The first day of 2019 marked the beginning of the Romanian Council of the European Union Presidency, which will last for six months. In this period Romania will steer the Council during some major events for the Union – Brexit and the European Parliament elections.
Analysts predict that the Romanian EU Presidency is not likely to involve ground-breaking initiatives or striking political leadership, but it will be stable – which is crucial at this time. Their Presidency will face two biggest challenges yet – finalizing the Brexit deal in March and European Parliament elections in May while the populist parties are on a rise. But the Presidency also represents an opportunity to reaffirm European commitment and contribute to the evolution of the Union itself, in addition to organizing high-level (in)formal meetings and events. Indeed, Romania will find itself in the center of European decision-making, playing a particularly important role in leading efforts to develop and consolidate the European project.
The Romanian Presidency, under the Cohesion, a common European value motto, has four priorities – Europe of convergence, A safer Europe, Europe, a stronger global actor and Europe of common values. During its Presidency, Romania will hold 33 informal meetings (most of which will last two days) and one informal Summit of Heads of State and Government of EU Member States.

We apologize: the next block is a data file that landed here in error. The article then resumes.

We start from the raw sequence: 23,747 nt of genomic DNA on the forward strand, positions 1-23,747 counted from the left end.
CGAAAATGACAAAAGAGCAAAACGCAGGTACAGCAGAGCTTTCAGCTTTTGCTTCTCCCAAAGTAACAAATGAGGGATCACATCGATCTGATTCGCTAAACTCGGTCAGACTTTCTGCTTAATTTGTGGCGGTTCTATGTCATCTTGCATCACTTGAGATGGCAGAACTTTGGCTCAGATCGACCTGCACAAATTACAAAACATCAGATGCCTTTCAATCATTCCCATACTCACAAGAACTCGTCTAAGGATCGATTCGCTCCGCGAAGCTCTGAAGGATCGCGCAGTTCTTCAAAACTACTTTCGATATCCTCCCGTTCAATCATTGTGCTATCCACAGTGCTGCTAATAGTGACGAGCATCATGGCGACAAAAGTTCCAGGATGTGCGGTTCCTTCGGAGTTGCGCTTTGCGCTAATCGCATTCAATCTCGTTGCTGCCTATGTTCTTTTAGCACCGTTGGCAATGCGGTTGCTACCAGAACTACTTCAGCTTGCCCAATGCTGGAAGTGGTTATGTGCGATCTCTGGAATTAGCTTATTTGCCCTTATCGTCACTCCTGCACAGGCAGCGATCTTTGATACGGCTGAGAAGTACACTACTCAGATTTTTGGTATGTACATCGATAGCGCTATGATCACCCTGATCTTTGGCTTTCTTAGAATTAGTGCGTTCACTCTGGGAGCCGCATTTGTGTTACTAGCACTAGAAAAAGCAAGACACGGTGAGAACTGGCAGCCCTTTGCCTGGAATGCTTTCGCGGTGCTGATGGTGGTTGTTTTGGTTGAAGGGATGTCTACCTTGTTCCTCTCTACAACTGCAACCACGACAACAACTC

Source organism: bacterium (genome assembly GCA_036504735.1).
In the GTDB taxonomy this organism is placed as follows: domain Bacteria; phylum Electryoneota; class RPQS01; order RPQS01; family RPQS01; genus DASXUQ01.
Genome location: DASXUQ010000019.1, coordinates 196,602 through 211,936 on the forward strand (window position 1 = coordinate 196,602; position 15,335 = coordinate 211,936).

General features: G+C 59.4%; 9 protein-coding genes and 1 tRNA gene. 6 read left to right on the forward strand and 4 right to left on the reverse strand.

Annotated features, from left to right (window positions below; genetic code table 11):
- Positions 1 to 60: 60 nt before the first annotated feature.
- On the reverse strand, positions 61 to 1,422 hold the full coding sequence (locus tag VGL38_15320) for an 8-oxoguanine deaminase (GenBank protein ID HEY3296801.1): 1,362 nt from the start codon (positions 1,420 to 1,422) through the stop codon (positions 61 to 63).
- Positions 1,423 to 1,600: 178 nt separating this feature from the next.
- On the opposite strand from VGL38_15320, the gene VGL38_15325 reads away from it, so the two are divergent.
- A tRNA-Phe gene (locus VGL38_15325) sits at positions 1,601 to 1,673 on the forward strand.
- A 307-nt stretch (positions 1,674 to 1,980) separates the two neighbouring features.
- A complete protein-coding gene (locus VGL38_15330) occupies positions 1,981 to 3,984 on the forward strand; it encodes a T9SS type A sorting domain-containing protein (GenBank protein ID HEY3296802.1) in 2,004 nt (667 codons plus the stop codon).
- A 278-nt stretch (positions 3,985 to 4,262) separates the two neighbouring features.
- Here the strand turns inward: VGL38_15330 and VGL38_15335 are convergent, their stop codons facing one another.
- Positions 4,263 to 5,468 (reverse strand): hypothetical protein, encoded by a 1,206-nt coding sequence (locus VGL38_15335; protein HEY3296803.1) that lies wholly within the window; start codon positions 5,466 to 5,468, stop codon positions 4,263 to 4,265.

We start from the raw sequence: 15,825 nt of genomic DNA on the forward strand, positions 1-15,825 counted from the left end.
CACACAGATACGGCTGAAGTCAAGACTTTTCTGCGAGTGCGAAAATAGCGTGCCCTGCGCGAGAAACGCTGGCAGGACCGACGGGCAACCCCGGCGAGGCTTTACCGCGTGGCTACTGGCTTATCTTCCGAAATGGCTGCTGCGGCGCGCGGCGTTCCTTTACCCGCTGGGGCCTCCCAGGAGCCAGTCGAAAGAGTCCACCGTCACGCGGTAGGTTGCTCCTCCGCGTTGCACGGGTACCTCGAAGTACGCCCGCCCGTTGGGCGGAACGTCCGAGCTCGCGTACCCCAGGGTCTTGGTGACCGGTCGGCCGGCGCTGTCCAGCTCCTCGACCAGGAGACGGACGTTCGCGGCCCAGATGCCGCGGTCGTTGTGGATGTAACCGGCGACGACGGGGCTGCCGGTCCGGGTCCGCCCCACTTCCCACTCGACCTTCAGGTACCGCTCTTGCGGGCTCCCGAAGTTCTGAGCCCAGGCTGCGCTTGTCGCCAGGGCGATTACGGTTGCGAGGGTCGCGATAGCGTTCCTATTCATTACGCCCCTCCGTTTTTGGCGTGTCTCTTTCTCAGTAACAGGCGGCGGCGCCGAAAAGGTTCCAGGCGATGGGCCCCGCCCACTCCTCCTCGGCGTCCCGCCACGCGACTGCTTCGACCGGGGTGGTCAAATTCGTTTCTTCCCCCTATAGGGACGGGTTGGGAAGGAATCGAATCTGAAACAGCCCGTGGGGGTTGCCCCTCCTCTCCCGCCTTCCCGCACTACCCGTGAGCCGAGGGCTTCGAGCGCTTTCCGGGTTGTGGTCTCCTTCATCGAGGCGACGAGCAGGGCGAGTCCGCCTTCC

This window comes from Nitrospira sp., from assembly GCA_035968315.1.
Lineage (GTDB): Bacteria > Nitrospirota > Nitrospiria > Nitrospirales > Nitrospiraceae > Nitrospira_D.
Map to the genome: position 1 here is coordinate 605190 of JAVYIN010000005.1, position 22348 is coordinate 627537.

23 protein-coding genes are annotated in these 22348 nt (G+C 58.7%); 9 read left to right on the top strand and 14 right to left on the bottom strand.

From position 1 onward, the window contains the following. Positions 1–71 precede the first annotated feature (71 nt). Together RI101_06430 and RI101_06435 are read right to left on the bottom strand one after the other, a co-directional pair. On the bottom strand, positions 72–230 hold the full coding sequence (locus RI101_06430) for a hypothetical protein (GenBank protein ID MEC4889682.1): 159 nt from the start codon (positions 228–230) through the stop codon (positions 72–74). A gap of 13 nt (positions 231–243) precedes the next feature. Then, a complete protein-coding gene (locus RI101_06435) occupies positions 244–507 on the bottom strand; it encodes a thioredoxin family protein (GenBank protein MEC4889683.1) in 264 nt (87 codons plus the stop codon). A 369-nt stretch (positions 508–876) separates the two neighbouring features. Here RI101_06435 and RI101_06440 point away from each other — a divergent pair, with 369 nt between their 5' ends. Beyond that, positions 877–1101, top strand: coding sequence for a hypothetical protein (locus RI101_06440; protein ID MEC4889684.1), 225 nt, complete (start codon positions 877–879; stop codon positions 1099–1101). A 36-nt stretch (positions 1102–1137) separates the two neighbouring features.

Why are the informal meetings so important? The main purpose of these meetings is to enable a joint consideration and a free exchange of views on a selected topic. There is no official agenda; the discussion is informal, there is a certain flexibility of attendance (all the relevant ministers, Commission and Council representatives as well as third-party representatives can be present) which makes them a perfect chance for the business sector to represent their ideas and contribute to opinion and the policy making process.
At this moment, Croatia is approaching the peak of its preparation for Croatia’s Council Presidency in January 2020, since our meetings and calendar agenda must be set by June 2019. If we do a good job and take all the opportunities given to us by this Presidency, it could be a turning point for Croatian tourism and economic development. It is in our best interest that Romania and Finland thrive, so we can inherit and bring to an end a very healthy and successful Presidency Trio, passing the baton to Germany.